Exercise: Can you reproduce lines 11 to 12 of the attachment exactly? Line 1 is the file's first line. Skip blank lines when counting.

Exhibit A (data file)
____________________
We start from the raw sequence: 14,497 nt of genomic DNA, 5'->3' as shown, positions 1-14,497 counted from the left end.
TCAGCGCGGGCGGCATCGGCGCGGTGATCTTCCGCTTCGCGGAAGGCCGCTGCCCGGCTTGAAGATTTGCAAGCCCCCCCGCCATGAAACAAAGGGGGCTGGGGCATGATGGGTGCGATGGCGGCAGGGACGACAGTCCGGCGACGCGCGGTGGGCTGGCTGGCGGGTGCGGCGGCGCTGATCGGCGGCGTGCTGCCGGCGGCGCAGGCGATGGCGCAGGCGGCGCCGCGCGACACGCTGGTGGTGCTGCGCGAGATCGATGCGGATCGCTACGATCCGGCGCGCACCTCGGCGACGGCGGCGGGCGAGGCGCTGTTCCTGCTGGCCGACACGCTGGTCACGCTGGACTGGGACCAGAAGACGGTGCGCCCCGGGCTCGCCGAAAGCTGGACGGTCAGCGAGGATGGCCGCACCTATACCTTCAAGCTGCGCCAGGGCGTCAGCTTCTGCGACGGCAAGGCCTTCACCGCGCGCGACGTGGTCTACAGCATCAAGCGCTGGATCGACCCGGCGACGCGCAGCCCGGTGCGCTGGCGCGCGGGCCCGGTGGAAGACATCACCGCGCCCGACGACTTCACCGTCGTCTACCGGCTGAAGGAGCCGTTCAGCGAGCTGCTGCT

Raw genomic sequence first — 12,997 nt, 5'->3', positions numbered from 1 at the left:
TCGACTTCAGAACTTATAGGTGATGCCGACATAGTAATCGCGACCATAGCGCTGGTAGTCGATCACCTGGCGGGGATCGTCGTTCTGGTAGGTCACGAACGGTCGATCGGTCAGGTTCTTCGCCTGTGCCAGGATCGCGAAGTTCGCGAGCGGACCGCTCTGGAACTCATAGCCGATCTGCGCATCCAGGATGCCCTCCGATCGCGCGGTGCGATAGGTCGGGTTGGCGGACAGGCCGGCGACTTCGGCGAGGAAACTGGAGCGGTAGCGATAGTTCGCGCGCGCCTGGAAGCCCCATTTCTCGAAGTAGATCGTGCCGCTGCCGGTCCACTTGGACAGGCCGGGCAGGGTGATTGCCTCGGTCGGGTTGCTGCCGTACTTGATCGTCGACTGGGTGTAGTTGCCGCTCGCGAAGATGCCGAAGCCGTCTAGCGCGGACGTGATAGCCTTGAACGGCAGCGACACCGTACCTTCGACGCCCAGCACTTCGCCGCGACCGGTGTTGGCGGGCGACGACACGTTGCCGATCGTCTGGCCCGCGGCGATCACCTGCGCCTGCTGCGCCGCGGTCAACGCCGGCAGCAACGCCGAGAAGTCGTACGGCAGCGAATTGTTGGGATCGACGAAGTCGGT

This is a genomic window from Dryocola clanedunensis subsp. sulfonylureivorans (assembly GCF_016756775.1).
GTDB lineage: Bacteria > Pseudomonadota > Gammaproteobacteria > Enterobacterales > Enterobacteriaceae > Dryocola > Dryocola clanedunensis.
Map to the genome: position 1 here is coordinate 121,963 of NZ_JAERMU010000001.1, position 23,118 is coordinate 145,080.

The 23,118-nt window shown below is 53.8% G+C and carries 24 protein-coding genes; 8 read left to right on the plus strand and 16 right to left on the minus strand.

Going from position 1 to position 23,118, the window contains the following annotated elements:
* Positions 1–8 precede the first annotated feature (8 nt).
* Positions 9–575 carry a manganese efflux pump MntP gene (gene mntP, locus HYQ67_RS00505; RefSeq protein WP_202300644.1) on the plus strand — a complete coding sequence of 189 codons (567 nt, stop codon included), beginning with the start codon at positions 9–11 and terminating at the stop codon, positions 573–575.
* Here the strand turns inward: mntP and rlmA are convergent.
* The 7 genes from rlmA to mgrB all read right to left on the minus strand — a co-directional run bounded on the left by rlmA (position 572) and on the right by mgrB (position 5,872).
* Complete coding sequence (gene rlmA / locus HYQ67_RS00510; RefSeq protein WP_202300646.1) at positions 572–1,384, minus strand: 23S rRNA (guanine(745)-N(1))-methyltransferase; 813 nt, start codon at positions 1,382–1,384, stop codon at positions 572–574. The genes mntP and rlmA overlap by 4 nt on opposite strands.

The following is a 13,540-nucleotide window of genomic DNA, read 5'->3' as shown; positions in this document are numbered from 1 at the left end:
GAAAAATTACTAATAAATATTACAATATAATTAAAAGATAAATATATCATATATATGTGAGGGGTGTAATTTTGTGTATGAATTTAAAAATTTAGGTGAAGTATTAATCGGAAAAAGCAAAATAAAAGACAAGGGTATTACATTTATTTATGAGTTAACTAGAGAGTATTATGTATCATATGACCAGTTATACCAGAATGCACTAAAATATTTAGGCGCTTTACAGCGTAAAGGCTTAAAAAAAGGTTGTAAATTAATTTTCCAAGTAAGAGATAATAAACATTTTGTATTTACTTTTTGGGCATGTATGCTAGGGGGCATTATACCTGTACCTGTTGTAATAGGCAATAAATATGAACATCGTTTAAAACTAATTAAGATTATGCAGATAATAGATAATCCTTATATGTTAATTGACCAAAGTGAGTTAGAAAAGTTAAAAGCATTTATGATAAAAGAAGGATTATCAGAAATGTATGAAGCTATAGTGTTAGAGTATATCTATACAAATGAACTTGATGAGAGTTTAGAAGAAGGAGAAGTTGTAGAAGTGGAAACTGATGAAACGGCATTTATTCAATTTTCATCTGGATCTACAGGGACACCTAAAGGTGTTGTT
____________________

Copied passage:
* Positions 9–575 carry a manganese efflux pump MntP gene (gene mntP, locus HYQ67_RS00505; RefSeq protein WP_202300644.1) on the plus strand — a complete coding sequence of 189 codons (567 nt, stop codon included), beginning with the start codon at positions 9–11 and terminating at the stop codon, positions 573–575.
* Here the strand turns inward: mntP and rlmA are convergent.